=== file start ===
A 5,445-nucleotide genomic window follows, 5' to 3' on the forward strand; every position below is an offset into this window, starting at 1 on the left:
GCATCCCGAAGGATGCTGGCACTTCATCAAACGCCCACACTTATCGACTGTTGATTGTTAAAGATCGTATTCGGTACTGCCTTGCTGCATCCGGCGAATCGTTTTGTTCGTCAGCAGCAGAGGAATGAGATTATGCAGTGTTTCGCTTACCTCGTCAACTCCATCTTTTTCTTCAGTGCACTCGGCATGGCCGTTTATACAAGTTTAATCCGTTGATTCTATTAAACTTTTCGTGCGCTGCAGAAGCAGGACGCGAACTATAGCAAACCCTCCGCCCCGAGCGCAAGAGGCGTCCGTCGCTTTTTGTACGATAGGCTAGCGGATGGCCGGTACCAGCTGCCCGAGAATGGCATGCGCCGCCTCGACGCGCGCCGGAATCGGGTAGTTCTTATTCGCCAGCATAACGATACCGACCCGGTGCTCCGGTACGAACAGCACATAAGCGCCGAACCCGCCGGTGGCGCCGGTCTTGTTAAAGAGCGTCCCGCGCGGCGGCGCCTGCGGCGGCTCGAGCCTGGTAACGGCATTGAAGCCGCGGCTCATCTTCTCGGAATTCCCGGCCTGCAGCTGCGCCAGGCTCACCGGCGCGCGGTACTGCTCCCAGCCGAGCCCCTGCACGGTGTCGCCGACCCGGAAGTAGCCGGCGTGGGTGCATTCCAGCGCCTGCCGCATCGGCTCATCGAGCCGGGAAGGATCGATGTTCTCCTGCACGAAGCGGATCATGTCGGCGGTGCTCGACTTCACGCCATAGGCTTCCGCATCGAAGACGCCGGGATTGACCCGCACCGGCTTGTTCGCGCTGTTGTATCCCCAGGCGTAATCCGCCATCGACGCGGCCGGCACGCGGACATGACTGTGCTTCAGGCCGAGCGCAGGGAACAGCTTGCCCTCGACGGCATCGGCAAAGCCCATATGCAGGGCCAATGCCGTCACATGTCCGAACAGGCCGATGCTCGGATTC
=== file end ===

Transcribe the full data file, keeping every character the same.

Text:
A 5,445-nucleotide genomic window follows, 5' to 3' on the forward strand; every position below is an offset into this window, starting at 1 on the left:
GCATCCCGAAGGATGCTGGCACTTCATCAAACGCCCACACTTATCGACTGTTGATTGTTAAAGATCGTATTCGGTACTGCCTTGCTGCATCCGGCGAATCGTTTTGTTCGTCAGCAGCAGAGGAATGAGATTATGCAGTGTTTCGCTTACCTCGTCAACTCCATCTTTTTCTTCAGTGCACTCGGCATGGCCGTTTATACAAGTTTAATCCGTTGATTCTATTAAACTTTTCGTGCGCTGCAGAAGCAGGACGCGAACTATAGCAAACCCTCCGCCCCGAGCGCAAGAGGCGTCCGTCGCTTTTTGTACGATAGGCTAGCGGATGGCCGGTACCAGCTGCCCGAGAATGGCATGCGCCGCCTCGACGCGCGCCGGAATCGGGTAGTTCTTATTCGCCAGCATAACGATACCGACCCGGTGCTCCGGTACGAACAGCACATAAGCGCCGAACCCGCCGGTGGCGCCGGTCTTGTTAAAGAGCGTCCCGCGCGGCGGCGCCTGCGGCGGCTCGAGCCTGGTAACGGCATTGAAGCCGCGGCTCATCTTCTCGGAATTCCCGGCCTGCAGCTGCGCCAGGCTCACCGGCGCGCGGTACTGCTCCCAGCCGAGCCCCTGCACGGTGTCGCCGACCCGGAAGTAGCCGGCGTGGGTGCATTCCAGCGCCTGCCGCATCGGCTCATCGAGCCGGGAAGGATCGATGTTCTCCTGCACGAAGCGGATCATGTCGGCGGTGCTCGACTTCACGCCATAGGCTTCCGCATCGAAGACGCCGGGATTGACCCGCACCGGCTTGTTCGCGCTGTTGTATCCCCAGGCGTAATCCGCCATCGACGCGGCCGGCACGCGGACATGACTGTGCTTCAGGCCGAGCGCAGGGAACAGCTTGCCCTCGACGGCATCGGCAAAGCCCATATGCAGGGCCAATGCCGTCACATGTCCGAACAGGCCGATGCTCGGATTC